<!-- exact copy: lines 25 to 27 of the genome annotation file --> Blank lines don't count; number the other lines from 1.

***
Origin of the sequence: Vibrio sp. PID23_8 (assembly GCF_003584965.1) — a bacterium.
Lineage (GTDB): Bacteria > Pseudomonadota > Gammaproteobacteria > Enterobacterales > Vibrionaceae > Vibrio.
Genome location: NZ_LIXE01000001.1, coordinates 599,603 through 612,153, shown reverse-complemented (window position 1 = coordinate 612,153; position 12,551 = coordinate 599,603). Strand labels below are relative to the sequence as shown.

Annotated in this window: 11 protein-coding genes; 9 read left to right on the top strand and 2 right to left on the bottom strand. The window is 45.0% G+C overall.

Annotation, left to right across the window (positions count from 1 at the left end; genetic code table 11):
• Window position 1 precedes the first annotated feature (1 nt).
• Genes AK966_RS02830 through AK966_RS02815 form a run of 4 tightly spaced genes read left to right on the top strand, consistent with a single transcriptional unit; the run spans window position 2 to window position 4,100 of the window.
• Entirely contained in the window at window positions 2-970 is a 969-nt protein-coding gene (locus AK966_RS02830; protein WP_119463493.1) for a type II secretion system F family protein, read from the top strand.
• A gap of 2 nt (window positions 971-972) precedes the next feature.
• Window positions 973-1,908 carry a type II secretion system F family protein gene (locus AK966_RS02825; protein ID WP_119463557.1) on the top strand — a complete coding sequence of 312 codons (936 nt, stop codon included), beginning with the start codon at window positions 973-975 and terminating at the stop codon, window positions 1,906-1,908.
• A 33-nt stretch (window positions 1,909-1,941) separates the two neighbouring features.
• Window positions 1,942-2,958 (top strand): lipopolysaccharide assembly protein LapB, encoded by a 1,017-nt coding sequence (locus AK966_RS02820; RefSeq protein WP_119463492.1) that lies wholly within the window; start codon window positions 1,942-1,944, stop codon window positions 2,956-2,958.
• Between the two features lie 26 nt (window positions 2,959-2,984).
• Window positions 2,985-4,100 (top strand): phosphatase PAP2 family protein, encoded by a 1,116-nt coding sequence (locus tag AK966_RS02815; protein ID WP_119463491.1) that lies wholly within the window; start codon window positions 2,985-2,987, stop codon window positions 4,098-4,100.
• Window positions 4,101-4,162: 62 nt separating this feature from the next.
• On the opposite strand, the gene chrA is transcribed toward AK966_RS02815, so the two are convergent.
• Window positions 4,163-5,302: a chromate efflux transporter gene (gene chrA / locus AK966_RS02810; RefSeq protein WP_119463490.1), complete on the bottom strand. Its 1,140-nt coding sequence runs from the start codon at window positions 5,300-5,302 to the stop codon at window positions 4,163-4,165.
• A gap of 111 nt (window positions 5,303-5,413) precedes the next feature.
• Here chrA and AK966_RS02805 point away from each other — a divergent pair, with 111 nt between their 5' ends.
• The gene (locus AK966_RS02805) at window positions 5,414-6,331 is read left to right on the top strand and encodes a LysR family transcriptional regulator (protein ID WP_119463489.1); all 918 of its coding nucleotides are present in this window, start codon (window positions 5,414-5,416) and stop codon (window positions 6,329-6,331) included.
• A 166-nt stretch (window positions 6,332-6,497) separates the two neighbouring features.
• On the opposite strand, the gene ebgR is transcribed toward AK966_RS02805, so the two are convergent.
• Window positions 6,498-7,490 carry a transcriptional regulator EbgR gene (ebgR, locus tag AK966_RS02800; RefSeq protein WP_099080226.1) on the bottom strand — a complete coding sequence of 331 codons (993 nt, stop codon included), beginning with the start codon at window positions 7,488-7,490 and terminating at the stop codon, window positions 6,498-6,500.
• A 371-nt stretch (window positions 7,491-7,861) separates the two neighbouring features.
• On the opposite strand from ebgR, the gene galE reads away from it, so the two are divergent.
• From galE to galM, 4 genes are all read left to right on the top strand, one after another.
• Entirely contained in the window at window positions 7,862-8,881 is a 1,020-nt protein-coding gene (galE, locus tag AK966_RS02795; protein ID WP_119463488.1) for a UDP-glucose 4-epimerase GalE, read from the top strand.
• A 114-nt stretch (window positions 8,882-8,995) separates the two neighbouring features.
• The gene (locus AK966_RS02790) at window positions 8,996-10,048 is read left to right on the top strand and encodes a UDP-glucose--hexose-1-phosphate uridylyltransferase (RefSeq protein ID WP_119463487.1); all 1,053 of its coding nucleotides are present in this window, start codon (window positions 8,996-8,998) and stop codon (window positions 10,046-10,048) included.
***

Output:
• On the opposite strand from ebgR, the gene galE reads away from it, so the two are divergent.
• From galE to galM, 4 genes are all read left to right on the top strand, one after another.
• Entirely contained in the window at window positions 7,862-8,881 is a 1,020-nt protein-coding gene (galE, locus tag AK966_RS02795; protein ID WP_119463488.1) for a UDP-glucose 4-epimerase GalE, read from the top strand.